Artemis Rocket Launch Planned for August

Image (Credit): NASA’s Space Launch System rocket. (NASA)

NASA said it is ready for a real test of the Space Launch System (SLS) and Orion capsule after multiple dry-runs. Of course, the tests were not perfect, but NASA said it is ready for the next phase. The latest test was on June 20th. Following that, Tom Whitmeyer, deputy associate administrator for common exploration systems at NASA Headquarters, stated:

During the wet dress rehearsal activities, we have incrementally added to our knowledge about how the rocket and the ground systems work together, and our teams have become proficient in launch procedures across multiple sites. We have completed the rehearsal phase, and everything we’ve learned will help improve our ability to lift off during the target launch window…The team is now ready to take the next step and prepare for launch.

The uncrewed launch itself could be as early as late August. Under this phase of the project, called Artemis 1, the rocket, capsule, and ground control will get a rigorous test. As NASA explains:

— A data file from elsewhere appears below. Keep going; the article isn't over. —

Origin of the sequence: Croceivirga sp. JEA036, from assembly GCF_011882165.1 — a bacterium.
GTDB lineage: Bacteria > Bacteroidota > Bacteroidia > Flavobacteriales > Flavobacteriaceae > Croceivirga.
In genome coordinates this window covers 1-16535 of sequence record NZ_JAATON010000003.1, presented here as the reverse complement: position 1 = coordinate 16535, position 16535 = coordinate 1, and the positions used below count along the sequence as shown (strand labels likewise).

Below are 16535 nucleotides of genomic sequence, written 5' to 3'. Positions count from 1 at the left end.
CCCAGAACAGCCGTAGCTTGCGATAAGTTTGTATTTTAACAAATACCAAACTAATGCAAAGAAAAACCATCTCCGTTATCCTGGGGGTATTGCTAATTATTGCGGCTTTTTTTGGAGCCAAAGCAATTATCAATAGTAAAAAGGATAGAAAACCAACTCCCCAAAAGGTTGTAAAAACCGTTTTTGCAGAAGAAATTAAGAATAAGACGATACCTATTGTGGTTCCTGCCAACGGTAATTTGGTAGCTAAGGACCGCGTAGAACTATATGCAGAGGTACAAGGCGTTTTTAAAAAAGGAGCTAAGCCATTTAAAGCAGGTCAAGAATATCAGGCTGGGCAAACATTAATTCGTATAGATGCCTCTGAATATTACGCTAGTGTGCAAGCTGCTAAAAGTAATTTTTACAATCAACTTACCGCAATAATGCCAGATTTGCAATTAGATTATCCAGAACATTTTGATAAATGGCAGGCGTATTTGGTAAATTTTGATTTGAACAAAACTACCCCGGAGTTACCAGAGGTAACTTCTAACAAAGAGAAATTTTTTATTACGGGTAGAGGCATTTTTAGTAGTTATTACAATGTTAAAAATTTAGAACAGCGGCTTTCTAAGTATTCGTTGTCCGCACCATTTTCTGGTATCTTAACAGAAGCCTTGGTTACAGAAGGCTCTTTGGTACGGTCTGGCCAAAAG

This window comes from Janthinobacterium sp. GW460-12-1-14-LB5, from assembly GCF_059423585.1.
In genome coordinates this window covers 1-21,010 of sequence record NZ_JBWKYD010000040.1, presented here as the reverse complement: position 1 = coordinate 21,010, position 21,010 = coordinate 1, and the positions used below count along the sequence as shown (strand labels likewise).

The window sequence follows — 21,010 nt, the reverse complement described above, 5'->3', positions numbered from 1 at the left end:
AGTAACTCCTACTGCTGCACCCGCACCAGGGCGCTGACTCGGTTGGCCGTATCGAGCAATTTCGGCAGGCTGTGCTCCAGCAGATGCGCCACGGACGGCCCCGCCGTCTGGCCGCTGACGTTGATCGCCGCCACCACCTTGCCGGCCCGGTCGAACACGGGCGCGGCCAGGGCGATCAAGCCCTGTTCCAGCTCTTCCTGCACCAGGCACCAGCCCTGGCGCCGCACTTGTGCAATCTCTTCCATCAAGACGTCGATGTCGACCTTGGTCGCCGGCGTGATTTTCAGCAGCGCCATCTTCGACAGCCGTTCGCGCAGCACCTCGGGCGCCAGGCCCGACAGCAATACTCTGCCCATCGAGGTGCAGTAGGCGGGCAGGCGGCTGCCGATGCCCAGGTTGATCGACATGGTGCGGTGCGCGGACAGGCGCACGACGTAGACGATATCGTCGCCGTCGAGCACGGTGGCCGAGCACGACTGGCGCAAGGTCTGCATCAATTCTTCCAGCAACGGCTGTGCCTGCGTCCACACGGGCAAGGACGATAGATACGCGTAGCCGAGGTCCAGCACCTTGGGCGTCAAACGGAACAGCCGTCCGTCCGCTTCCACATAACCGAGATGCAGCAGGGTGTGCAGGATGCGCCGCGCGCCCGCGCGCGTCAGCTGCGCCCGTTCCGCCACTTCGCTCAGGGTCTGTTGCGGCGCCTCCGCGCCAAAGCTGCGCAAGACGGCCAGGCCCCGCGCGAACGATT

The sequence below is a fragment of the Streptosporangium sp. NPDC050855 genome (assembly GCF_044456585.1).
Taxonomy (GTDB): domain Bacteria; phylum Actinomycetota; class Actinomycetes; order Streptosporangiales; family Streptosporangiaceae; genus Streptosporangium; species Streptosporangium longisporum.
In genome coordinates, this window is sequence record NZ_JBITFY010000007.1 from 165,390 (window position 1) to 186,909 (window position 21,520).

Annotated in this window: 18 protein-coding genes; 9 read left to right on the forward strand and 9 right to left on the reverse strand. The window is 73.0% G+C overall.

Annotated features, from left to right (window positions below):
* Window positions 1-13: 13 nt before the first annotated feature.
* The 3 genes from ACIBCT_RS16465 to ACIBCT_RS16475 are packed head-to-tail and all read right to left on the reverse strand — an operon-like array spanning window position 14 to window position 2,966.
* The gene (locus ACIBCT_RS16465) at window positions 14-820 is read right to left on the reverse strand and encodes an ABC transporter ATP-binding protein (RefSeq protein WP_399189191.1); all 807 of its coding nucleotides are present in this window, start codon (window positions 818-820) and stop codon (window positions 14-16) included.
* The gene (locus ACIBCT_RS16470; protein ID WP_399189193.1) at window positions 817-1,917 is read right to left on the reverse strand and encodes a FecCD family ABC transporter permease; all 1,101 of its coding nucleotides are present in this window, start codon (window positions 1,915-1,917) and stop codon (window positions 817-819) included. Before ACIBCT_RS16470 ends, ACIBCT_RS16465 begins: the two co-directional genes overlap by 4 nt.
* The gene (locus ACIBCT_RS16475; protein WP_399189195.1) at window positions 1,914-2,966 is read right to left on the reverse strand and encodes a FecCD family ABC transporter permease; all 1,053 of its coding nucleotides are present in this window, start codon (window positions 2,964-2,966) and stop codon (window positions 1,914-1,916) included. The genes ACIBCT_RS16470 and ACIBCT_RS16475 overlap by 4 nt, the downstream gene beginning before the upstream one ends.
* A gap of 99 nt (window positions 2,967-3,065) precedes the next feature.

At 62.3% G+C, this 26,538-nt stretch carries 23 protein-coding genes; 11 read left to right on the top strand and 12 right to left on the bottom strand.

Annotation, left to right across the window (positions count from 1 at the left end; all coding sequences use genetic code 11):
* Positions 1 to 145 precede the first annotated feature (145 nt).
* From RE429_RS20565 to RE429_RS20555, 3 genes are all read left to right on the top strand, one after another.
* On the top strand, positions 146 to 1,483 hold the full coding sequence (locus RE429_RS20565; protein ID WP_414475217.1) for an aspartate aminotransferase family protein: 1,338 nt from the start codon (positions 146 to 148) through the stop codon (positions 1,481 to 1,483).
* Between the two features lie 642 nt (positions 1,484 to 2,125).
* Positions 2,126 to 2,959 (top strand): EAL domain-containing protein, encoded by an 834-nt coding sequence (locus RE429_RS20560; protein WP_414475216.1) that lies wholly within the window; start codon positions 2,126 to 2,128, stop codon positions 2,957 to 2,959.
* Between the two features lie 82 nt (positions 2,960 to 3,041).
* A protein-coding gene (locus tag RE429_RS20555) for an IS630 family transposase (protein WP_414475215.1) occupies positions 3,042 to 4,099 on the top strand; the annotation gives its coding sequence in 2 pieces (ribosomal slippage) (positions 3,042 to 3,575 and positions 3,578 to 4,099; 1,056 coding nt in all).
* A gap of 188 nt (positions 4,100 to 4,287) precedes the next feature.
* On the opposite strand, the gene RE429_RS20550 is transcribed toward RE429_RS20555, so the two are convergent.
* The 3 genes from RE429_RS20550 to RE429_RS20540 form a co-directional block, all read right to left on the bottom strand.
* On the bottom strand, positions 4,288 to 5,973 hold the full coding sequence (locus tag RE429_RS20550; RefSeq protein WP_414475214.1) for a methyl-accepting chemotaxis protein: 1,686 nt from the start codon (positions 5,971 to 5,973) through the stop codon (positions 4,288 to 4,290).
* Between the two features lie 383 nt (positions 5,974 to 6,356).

During this flight, the spacecraft will launch on the most powerful rocket in the world and fly farther than any spacecraft built for humans has ever flown. It will travel 280,000 miles from Earth, thousands of miles beyond the Moon over the course of about a four to six-week mission. Orion will stay in space longer than any ship for astronauts has done without docking to a space station and return home faster and hotter than ever before.

NASA has come a long way to get this this step. The various problems along the way is why you have such tests. And now the first phase is about ready. Fingers crossed…

Image (Credit): Artemis 1 mission map. (NASA)